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10 July 2024

Placing bets is unwise – and not just for Tory MPs

Gambling on elections, markets, football, or anything makes fools of us all.

By Will Dunn

One thing most people will remember from the 2024 general election campaign is the betting scandal in which a number of people in the Conservative Party – some of whose guesses might have been, shall we say, educated – placed bets on the date of the election just before that date was announced. But another, more far-reaching scandal took place in full view, and it illustrates why gambling is always a terrible idea.

During the campaign, I repeatedly checked the odds being offered by the UK’s biggest betting companies on the outcome of the election. For weeks, one of the most popular bets being placed was that the Conservatives would win an overall majority. This wasn’t because anyone thought this was likely to happen, but because the bookies were offering exceptionally long odds on a Tory majority in order to persuade punters to give it a go, typically 150 to one.

I can guess why people took this bet. A Conservative win has been the most common outcome in UK general elections for over a century, so in the absence of any other information, a £50 bet might have looked like an easy £7,500. There was other information, of course – the polls that predicted a Tory wipeout – but that’s where team loyalty comes in.

Studies have shown that sports fans are strongly disposed to bet on the team they support when that team is losing. This is known as “information avoidance” – betting on your team is a way of refusing to accept that they are three-nil down – and it makes the bookies a great deal of money, because it involves the punter betting on an outcome even as it becomes less probable. This is why the big bookies are so keen to frame gambling as “entertainment” that augments people’s enjoyment of sport, and to sponsor sporting events; fans are easily manipulated.

By polling day, over 30 per cent of all bets placed on the outcome of the general election were on the irrational expectation of a Tory win. The bookies might argue they really did think there was a 150-to-one chance of this happening, but they’d have to explain why they offered odds for a Reform majority at 80 to one. Nobody is going to persuade me that a multinational gambling company, equipped with a small army of data scientists, mathematicians and analysts, decided that Reform had nearly twice as much chance of winning the general election as the Conservatives. The point seems pretty clearly to have been to sell irrational bets.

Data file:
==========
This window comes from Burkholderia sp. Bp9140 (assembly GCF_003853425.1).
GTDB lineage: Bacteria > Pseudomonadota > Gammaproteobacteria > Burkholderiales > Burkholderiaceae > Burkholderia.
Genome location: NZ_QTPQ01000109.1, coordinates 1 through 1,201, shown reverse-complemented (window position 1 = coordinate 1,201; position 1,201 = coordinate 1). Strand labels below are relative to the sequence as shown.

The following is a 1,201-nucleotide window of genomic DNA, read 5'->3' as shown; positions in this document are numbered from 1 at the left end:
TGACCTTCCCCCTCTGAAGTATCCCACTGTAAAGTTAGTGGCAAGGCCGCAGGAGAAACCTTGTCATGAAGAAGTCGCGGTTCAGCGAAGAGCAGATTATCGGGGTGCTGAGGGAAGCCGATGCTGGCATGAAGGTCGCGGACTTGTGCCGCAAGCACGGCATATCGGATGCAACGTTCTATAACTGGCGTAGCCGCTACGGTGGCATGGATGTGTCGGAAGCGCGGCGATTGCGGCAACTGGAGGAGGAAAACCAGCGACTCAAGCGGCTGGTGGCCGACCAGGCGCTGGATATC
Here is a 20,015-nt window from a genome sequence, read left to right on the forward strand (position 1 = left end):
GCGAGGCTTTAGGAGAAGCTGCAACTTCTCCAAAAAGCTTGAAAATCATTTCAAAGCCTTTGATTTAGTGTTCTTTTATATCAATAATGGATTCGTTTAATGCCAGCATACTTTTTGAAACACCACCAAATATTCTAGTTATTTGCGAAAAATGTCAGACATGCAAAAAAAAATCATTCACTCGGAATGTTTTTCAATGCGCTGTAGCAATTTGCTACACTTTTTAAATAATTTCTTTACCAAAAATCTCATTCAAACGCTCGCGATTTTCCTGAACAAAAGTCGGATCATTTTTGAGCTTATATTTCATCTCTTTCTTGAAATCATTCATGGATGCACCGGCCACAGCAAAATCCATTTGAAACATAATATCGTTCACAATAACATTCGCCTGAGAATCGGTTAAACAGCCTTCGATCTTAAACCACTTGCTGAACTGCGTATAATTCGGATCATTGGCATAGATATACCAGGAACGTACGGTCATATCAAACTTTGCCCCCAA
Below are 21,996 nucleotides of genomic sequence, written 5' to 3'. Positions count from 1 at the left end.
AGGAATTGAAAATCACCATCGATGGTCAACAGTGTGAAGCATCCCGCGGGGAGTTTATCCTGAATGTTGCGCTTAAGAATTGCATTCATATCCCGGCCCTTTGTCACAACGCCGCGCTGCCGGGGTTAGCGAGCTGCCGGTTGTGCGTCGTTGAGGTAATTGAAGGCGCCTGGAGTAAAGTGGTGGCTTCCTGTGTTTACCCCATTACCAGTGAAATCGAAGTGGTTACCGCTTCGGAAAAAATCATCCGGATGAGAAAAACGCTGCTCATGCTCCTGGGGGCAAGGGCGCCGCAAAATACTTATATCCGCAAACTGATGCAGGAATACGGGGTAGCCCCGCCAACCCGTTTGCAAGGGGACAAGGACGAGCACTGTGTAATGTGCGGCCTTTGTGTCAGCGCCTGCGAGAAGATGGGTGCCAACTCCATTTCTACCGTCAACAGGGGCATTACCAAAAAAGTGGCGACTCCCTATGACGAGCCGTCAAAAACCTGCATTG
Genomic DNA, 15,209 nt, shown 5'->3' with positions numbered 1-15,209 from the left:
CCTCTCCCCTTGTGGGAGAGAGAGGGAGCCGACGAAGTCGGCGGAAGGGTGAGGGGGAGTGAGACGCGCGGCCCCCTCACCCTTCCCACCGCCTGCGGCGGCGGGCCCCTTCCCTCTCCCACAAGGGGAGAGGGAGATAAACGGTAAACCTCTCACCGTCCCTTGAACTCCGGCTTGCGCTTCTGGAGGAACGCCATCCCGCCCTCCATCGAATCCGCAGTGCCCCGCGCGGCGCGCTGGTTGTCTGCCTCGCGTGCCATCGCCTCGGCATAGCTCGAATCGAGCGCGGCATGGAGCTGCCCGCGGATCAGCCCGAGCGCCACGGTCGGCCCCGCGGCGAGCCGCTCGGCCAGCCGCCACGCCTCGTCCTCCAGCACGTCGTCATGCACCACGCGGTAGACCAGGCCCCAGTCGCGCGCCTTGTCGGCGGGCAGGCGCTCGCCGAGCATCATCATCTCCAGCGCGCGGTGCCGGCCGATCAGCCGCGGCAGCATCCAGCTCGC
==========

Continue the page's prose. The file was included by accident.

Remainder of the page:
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That is, of course, the whole point. The betting and gaming industry’s revenues reached £15.1bn in the year to March 2023. Persuading people to base their bets on hope or loyalty rather than rational expectation is the secret of their success.

A few years ago I interviewed someone who worked as a data scientist for a large gambling company. They told me of a piece of work they’d done to identify the real probability of making money from gambling. Ignore the quoted odds, they said: over time, across the spectrum of things people bet on in the UK, the chance an average punter has of actually winning money on any given bet is roughly 100 to one.

The rational response to any offer of gambling is therefore not to take part, especially when you consider that there are significant risks involved in winning. In his account of gambling addiction, Might Bite, the cricketer Patrick Foster gives a rare glimpse of a problem that affects 1.4 million people in Britain, and leads to an estimated 400 suicides a year in England alone. Foster writes of winning the first bet he placed as a 19-year-old student; he did not realise then that it was the beginning of an addiction that would very nearly kill him.

There are lots of transactions in which we have to guess at an outcome without much information. Will the second-hand car break down? Will the Airbnb host cancel? Bets are the only transactions in which we can have no doubt we are being sold a dud. It’s not just Tory MPs for whom placing bets is unwise: the gambling industry makes a fool of anyone who lets it.  

[See also: It’s time for elderly millionaires to taste austerity]

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This article appears in the 10 Jul 2024 issue of the New Statesman, All Change